This is a good way to use up any excess veggies you have in the fridge. The roasting, pickling and added oil make a more antipasto style of pickle, like those you buy from the delicatessen. They’re perfect for picnics! And once you’re done with the pickle, don’t throw out the resulting oil/vinegar mixture! Use it as a handy short-cut dressing, or skim the flavourful oil off the top and use it to add a little... je ne sais quoi to your fried eggs for Sunday brunch!
Who says that pickles have to be made with veggies? These pink pickled eggs are not only Instagram-friendly but also adds a lovely point of interest to a traditional ploughman’s platter. Pro tip: it‘s also a great way to re-use brine from another recipe. Simply bring the brine to the boil, then let cool before using. Waste not, want not!
This method is similar to preserving lemons, except you’re using 100 per cent salt to preserve the citrus skins and no citrus juice. And you can combine all different kinds of citrus skins in one jar – there is no need to preserve them in separate jars. When a recipe calls for preserved lemons or citrus peel, you can fish a bit of your salt-preserved citrus skin out of the jar, rinse it or soak it for 30 minutes, then thinly slice it to use in stews, soups, tagines, marinades and dressings.
This recipe only needs two ingredients. Just TWO! Just a little bit of effort, and you’ll be able to make your own sauerkraut, too. Just remember not to use a screw-top jar. The building pressure from the gas released can cause the lid to get so tight that you won’t be able to get it off!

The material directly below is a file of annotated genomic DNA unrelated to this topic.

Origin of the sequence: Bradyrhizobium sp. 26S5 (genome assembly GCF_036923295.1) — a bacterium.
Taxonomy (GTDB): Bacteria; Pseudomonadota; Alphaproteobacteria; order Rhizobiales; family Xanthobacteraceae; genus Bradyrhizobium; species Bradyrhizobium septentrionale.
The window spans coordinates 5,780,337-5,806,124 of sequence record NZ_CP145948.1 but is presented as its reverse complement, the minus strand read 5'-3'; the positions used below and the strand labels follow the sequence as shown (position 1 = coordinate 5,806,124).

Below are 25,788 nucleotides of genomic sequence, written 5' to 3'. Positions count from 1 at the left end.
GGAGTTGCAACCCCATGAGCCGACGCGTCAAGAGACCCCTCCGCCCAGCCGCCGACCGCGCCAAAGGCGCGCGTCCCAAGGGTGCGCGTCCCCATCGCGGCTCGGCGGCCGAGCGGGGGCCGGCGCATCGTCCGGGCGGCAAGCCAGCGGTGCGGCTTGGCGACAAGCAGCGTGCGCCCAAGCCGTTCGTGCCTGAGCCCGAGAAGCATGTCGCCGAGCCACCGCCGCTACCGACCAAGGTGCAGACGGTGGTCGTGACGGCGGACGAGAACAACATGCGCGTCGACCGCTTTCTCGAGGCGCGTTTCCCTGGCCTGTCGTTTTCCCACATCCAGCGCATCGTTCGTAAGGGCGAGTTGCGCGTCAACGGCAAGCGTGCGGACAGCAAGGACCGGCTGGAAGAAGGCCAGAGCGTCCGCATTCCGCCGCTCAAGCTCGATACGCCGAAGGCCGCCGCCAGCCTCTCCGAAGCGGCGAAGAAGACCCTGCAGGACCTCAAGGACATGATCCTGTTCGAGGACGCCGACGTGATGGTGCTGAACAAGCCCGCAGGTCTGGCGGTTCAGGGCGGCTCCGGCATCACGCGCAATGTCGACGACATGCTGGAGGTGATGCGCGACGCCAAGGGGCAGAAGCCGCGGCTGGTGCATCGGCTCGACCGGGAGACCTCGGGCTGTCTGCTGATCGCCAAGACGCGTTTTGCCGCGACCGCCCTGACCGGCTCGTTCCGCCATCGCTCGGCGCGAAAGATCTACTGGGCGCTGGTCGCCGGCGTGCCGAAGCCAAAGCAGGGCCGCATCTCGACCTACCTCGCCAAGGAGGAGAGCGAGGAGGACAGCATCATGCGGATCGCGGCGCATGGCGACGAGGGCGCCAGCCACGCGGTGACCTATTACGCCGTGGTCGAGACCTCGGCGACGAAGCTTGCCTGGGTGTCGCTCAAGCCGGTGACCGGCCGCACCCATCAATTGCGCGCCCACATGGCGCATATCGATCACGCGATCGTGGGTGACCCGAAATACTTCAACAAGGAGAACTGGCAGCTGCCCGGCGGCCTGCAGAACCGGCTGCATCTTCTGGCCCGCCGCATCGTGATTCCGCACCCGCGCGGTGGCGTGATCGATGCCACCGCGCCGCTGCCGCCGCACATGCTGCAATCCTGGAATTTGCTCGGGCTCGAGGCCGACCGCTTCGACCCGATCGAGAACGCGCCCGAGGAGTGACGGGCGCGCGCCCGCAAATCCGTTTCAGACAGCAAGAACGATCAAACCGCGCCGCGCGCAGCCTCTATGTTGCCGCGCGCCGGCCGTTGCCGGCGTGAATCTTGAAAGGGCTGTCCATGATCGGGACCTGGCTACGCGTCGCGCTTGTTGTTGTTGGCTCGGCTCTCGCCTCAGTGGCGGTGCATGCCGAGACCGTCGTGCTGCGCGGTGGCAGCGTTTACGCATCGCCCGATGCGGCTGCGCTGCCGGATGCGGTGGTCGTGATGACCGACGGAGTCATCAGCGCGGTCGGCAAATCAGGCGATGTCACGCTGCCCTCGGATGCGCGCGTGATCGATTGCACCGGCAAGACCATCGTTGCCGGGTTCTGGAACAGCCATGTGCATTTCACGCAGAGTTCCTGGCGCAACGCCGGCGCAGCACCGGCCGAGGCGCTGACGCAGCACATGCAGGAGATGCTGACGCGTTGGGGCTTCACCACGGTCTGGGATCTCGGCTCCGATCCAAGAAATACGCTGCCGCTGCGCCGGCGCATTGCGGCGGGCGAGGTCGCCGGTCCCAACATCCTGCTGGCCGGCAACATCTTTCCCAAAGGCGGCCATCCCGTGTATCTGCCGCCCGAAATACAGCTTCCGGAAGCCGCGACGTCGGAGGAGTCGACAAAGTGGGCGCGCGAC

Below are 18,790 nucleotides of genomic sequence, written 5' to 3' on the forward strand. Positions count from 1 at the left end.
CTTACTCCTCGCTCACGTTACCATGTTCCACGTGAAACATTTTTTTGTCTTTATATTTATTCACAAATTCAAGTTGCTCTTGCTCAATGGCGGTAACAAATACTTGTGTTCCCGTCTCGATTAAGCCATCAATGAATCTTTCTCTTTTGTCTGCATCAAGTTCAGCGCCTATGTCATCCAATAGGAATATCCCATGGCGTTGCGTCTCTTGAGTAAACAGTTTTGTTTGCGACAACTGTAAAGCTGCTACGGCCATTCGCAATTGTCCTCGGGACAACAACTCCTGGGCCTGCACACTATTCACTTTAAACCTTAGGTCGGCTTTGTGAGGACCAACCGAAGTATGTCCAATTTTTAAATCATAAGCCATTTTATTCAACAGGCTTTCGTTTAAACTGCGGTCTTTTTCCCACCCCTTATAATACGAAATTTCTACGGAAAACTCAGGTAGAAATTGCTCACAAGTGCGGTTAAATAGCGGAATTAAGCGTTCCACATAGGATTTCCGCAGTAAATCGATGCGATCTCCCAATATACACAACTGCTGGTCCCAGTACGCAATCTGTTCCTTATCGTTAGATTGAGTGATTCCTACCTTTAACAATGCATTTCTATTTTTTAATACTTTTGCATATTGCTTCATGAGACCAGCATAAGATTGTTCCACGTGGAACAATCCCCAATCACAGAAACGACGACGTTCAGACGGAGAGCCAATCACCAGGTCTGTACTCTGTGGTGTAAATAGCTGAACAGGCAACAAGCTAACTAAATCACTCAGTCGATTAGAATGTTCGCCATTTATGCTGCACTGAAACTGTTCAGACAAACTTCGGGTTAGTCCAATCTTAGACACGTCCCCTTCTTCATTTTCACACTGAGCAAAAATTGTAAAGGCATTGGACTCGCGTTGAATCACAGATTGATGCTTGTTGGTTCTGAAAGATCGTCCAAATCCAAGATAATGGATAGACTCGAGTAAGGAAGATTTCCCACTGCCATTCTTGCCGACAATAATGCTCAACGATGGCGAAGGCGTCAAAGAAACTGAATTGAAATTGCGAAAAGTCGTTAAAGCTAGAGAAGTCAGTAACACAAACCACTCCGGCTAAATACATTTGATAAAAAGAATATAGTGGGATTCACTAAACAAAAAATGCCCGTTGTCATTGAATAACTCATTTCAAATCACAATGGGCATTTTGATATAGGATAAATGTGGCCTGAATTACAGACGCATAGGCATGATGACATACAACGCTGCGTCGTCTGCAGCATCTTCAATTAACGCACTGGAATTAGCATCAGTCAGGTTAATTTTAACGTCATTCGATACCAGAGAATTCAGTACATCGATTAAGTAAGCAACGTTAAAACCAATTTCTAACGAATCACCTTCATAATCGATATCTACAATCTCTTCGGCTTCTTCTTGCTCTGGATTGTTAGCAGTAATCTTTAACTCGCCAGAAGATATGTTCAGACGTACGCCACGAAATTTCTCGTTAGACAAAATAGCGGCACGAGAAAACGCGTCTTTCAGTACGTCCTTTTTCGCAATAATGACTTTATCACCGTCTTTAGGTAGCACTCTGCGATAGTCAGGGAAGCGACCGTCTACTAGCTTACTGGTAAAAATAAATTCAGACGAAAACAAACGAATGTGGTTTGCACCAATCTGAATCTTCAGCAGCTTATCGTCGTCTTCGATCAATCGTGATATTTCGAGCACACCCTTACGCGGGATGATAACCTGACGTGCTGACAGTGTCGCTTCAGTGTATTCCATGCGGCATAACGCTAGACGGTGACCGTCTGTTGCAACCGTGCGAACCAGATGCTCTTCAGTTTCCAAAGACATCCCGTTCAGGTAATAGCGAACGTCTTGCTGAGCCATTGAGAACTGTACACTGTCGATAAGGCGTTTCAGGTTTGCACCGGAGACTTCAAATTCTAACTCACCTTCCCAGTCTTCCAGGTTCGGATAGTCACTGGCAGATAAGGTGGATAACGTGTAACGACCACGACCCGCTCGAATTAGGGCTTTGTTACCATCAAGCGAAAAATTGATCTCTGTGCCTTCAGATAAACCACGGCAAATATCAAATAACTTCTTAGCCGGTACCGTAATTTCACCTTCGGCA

This versatile recipe combines a basic brine mix, and makes a killer accompaniment to roasts, sandwiches - you name it. It will keep for up to a year before opening, and one month in the fridge afterwards. Use any vegetables you might have on hand - this forgiving brine lets you experiment with all manner of flavours and textures.
The cornerstone of just about every meal, homemade kimchi is not only delicious, but takes just a little effort, and a bit of love to make! If you don’t have the fermentation crock that Koreans traditionally use, simply use a glass container, or - in a true homage to modern Korean families - double-layered large ziplock bags!
The classic Danish thinly sliced cucumber pickle agurkesalat can be served with just about anything – from meatballs to grilled salmon. This version uses a Japanese cutting technique to add an interesting texture to each bite.
It’s called achat in Thai cuisine, acar in Malaysia and Indonesia, and atjar in Holland. Indonesian food is a huge part of Dutch cuisine, since the Netherlands and Indonesia shared colonial links.
This recipe really is as simple as poking a few cloves of garlic into a bed of miso, but if you want to speed up the process, you can blanch the garlic first, too! Once you’re done with the pickles, might we suggest blending the leftover miso with some soft butter - your roast potatoes will never be the same again!
Chalk one up for a sweet pickle! These pickled cherries are not only great to top desserts, but the leftover pickling liquid would be great to soak (additional booze optional, of course) into a fruit cake or trifle! You might have to use a little more sugar if soaking a trifle though - give it a taste to make sure that it’s not too far on the tart side for you.
These Sri Lankan lime pickles are usually served at the table as an accompaniment to meals, and be warned: these really do pack a punch! Make sure to have lots of fragrant steamed rice on hand - with something as flavourful as this, you’ll not need very much else to make your meal go a loooong way.
The glut of zucchini has us using every trick in the book to try to preserve their delicate flavour. Fermenting extends their life, and keeps that ethereal flavour that is so readily lost when you pickle using vinegar.
These pickles are delicious as a side dish, or to add piquancy to stir-fries and braises.